Hall & Wilcox art exhibition celebrates LGBTIQ+ artists
Hall & Wilcox has launched its latest emerging artists’ exhibition in Melbourne, focusing on the talent of the LGBTIQ+ community. Part of the Hall & Wilcox Art Exhibition and Acquisition Program, the latest showcase encourages conversations around LGBTIQ+ issues and activism.
The program supports emerging artists who embrace a variety of materials and technologies and respond to different cultural contexts through their works and artistic expression. All artworks displayed are offered for sale by the artist, who receives the entire purchase price.
On display now at Hall & Wilcox’s Melbourne office at Rialto South Tower are the works of six exhibiting artists: illustrator and printmaker Greg Ure, neon art installation creator Carla O’Brien, contemporary painters Vishma Withanage, Joeli Eastell and Richard Knafel, and photographer Dan Molloy.
Partner Natalie Bannister leads the Emerging Art Exhibition and Annual Prize program. She said, ‘Our art program is one of the ways that we help our people, our clients and our community to thrive. This art show was a great way to demonstrate our commitment to both the LGTBQI+ community and the art world. It was a vibrant, exciting, high energy show which our clients and people loved.’
The program also includes the Hall & Wilcox Art Prize, which is awarded to one exhibiting artist each year. Attendees of the art shows, along with the staff, vote for the piece that they most want the firm to acquire. Those pieces are purchased and displayed in the firm’s growing, permanent art collection, and they also become finalists for the annual award.
The piece selected from the latest art show was ‘Sinha Bhawana’, a vivid watercolour painting by Vishma Withanage. Sinha is the Sinhalese word for ‘lion’, and the piece is from Vishma’s ‘Chithra’ collection (‘Chithra’ means art, in the form of paintings). In the words of the artist, ‘Chithra is an extremely nostalgic collection of art where it’s deeply connected to my Sri Lankan heritage. I have left a cultural remark on every single one of these paintings. Chithra has allowed me to fully express myself as a proud member of the LGBTIQ community and a modern-day Australian.’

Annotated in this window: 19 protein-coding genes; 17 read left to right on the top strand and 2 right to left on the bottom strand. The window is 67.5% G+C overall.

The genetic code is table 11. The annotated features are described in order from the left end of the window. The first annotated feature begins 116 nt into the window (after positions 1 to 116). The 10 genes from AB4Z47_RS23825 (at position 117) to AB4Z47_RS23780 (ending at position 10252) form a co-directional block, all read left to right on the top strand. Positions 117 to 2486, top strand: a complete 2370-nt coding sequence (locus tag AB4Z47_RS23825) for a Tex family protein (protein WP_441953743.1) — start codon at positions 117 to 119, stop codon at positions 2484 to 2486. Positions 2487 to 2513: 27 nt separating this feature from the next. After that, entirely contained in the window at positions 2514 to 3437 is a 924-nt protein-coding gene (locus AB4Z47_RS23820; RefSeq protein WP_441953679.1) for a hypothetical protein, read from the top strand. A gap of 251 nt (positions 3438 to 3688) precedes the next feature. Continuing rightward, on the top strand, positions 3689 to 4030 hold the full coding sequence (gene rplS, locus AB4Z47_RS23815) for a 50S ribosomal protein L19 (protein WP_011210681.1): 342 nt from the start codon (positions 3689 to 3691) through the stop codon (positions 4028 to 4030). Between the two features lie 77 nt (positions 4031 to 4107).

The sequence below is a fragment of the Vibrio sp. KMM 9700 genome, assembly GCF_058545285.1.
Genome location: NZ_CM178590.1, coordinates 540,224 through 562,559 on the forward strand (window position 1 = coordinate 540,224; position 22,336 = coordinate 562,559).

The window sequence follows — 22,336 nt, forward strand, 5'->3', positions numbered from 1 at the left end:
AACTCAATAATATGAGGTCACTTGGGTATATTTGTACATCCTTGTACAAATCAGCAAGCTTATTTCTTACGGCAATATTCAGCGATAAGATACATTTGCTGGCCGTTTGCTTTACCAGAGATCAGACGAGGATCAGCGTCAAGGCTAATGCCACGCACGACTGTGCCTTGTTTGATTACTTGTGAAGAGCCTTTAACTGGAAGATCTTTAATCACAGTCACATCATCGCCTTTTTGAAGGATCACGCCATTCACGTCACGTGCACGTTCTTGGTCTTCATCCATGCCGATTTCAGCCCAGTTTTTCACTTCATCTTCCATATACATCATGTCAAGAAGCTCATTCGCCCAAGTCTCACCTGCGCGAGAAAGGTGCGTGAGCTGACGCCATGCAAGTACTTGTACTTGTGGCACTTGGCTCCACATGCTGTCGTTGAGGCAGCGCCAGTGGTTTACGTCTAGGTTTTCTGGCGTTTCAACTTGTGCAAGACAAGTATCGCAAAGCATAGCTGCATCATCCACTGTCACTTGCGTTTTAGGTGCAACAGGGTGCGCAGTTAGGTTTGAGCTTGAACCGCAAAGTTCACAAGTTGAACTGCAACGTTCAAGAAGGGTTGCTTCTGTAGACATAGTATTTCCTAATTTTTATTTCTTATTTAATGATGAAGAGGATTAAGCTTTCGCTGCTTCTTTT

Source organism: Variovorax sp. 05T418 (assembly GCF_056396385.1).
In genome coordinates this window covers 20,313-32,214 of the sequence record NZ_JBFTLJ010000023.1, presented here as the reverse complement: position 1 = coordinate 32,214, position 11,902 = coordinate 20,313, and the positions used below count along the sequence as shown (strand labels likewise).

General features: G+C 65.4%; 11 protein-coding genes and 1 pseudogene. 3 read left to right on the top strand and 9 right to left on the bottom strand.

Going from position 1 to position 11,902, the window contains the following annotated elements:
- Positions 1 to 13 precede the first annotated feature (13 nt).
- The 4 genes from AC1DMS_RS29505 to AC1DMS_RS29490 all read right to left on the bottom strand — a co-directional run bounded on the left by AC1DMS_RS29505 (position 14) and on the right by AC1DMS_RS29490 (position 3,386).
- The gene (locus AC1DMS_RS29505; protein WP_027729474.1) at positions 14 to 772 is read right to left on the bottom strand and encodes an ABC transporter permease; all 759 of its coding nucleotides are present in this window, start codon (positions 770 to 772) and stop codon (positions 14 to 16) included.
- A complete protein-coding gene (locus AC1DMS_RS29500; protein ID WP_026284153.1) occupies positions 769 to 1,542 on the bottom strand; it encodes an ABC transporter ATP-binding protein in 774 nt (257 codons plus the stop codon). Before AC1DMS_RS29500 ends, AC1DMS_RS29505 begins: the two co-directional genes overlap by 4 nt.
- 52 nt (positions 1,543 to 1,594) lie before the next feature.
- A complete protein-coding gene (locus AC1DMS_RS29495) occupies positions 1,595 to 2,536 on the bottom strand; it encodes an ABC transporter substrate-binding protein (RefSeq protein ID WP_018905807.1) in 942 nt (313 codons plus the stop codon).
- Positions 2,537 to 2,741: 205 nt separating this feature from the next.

About the artists
Vishma Withanage grew up in Sri Lanka and painted as a child. Vishma’s paintings reference Sri Lankan culture and depict animals with strong personalities, conveyed by the use of vibrant colours, strong contrast and intricate patterns.
Greg Ure works across traditional and digital forms of illustration and also specialises in relief printmaking. For this exhibition, he decided to focus on two groups of prints – his limited-edition linocuts with imagery of the leather scene; and his ‘Sun Bears’ posters, their nostalgic style conveying comfort and acceptance.
Carla O’Brien’s love for light art began in 2009 when she visited the Burning Man festival in the US. She creates awe-inspiring art installations with neon lights. She also makes interactive art installations for the ‘day on the green’ concerts in vineyards across Australia.
Joeli Eastell is an artist of Fijian and English descent who grew up in rural Queensland and now lives in Melbourne. Joeli’s artworks tend to be mind-maps of his quest to understand his place in society, especially relating to his queerness and ancestry.
Richard Knafel is a contemporary painter based in Melbourne. In his Presences paintings, Richard employs liquid flows of abstract colour across human figures. In so doing, he aims to enter the speculative zone beyond science, exploring the nexus between the body and the soul.
Dan Molloy is a Brisbane-based freelance photographer specialising in commercial, portraiture, fashion and advertising photography. His ‘Silenced in the shadows’ series of thought-provoking images portray the emotional internal and external battles LGBTQI+ Pacific Islander and Indigenous people often face.
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